How to capture wary consumers
"You can't knock on the door or send a piece of mail asking for business until you warm up the customer," says Burke

"You can't knock on the door or send a piece of mail asking for business until you warm up the customer," says Burke. "The best way is to give something for free that's of value to your target customer.

"Working with Bellevue, Wash., marketing consultant James P. Cecil, for example, Burke was hired to help an insurance broker client break into the trucking industry. Research into trucking showed that staff turnover was rife; government regulation was intense; and CEO peer interaction was nonexistent. Plus, truck owners tended to be stubborn.

So Burke and team decided to warm things up.

They planned a six-month campaign, tapping three top-level experts who could speak to each of three issues: How to recruit, train and retain drivers; how best to deal with regulatory issues; and how to motivate lone-wolf CEOs.

Each expert taped a talk, offering strategies and advice on the issues. The cassettes went out in six-week intervals, each accompanied by a letter from the broker simply saying the owner might find the cassette worth a listen.

"Only after sending the tapes and providing value did salespeople make calls," says Burke.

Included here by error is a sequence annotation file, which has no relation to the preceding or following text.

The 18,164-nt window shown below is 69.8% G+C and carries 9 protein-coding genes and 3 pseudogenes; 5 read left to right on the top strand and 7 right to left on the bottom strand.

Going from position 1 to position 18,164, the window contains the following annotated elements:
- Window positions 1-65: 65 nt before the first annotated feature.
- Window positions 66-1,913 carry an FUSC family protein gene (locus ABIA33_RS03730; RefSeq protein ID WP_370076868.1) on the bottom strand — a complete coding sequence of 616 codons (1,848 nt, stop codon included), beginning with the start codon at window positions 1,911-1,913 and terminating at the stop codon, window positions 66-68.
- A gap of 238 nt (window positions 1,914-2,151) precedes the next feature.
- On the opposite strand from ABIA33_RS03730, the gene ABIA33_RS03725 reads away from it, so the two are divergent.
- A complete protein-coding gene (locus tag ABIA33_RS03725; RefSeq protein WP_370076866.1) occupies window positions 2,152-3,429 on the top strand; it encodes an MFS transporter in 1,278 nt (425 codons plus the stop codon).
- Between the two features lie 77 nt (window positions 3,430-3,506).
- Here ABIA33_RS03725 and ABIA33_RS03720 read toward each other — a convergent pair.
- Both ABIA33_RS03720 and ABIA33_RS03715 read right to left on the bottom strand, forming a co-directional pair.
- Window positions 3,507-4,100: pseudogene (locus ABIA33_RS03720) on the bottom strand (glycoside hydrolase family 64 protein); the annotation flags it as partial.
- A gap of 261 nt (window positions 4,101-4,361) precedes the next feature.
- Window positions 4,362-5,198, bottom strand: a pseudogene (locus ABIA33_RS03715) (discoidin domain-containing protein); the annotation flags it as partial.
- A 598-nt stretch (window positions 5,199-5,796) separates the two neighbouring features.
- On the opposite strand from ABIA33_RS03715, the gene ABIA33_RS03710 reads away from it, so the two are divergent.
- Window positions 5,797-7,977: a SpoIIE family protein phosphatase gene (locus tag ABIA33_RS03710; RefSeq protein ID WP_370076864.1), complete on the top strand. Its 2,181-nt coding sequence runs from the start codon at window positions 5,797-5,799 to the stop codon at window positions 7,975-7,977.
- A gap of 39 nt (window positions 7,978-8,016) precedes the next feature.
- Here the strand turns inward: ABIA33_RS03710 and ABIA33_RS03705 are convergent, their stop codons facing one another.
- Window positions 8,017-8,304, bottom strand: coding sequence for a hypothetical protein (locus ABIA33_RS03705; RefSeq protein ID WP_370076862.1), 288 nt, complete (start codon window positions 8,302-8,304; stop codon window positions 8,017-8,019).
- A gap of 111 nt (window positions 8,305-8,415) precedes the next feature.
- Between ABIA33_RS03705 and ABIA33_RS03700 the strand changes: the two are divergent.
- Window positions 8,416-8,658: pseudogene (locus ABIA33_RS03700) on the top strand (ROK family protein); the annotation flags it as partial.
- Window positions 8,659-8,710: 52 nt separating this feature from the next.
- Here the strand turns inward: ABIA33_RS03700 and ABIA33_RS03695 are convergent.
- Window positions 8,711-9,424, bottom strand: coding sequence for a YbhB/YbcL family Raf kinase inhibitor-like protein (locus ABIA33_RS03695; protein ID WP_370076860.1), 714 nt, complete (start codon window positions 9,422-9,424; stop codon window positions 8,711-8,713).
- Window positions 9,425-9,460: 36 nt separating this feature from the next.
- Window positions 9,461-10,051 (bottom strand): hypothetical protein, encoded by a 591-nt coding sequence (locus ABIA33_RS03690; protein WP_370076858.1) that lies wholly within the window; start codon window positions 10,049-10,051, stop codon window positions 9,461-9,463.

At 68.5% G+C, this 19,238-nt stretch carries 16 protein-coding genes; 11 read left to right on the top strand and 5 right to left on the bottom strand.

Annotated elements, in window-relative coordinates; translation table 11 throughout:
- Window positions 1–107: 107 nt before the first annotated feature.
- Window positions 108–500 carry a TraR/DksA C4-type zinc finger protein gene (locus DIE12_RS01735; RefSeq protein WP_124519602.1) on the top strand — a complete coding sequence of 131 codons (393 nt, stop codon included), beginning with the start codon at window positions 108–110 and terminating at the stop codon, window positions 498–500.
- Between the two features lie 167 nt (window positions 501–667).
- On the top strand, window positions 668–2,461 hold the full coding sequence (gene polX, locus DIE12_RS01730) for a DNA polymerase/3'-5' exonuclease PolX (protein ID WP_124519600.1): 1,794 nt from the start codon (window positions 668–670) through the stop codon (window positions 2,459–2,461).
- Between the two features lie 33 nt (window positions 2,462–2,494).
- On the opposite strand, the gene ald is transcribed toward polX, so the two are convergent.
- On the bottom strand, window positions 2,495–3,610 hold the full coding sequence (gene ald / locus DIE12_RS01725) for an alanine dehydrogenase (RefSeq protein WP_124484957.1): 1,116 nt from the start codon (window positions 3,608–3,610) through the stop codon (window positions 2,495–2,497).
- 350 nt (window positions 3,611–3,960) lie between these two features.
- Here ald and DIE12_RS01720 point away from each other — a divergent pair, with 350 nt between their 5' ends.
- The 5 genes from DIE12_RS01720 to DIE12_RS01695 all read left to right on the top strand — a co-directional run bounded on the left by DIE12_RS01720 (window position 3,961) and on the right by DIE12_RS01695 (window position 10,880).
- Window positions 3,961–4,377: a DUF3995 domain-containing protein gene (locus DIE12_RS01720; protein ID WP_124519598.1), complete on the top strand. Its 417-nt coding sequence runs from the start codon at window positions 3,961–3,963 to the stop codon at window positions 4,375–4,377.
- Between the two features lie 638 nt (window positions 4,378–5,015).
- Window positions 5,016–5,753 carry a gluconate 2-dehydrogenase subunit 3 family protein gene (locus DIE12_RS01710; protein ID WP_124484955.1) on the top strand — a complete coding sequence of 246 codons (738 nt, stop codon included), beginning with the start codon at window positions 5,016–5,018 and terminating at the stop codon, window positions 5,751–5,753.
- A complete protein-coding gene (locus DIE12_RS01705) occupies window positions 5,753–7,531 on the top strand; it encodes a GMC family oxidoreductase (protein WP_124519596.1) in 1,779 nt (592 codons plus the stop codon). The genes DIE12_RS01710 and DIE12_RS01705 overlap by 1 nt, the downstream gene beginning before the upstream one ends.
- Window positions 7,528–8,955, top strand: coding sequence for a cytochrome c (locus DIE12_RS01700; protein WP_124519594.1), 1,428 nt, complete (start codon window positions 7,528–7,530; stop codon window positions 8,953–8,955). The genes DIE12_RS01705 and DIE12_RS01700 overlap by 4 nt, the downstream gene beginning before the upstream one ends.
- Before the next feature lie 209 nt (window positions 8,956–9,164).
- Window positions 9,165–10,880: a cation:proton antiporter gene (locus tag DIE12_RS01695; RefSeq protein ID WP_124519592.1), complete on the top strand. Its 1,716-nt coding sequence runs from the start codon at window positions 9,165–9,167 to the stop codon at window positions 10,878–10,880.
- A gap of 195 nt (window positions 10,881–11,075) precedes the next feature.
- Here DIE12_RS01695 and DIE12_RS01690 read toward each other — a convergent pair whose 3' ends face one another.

Before any direct marketing, Burke suggests you find positive answers to these questions:

Is the message targeted to the right customer?
Is it creative? In other words, will people pay attention?
Will it provide value before the sale?

Make your campaigns relevant.

Even when campaigns demand mass-market coverage, make sure you craft appropriate incentives. Then see that the messages get in front of particular customers you want to reach no matter how large the group.

"We're in a scenario of rising costs and falling effects," says Dane Madsen, chief executive officer at YellowPages.com. As a result, it's important to make your message credible and targeted, he says. That goes for every channel. "If the message doesn't sound good in the offline world, it won't work in the online world, either," he says.

Based in Las Vegas, YellowPages.com provides a free online directory of more than 14 million U.S. business listings. For marketing efforts through 2002, YellowPages.com will be sending out 26 million business inquiries via e-mail and other direct marketing outlets, says Madsen. The leads were gleaned from VeriSign, Juno and Pitney Bowes.

With about 23 million businesses in the country, YellowPages.com expects companies to receive multiple messages. But Madsen is confident that discounts, incentives and benefits will reach his targets. The lists have been screened, cleaned and filtered. For instance, inquiries are going only to Juno users that are businesses. Madsen's advice:

Focus on customers looking for your service or product.
Offer incentives and special products.
Send your message more than once.

Nobody gets something for nothing. If you want customers to give you the time of their day, give them something of value first.

-Joanna L. Krotz

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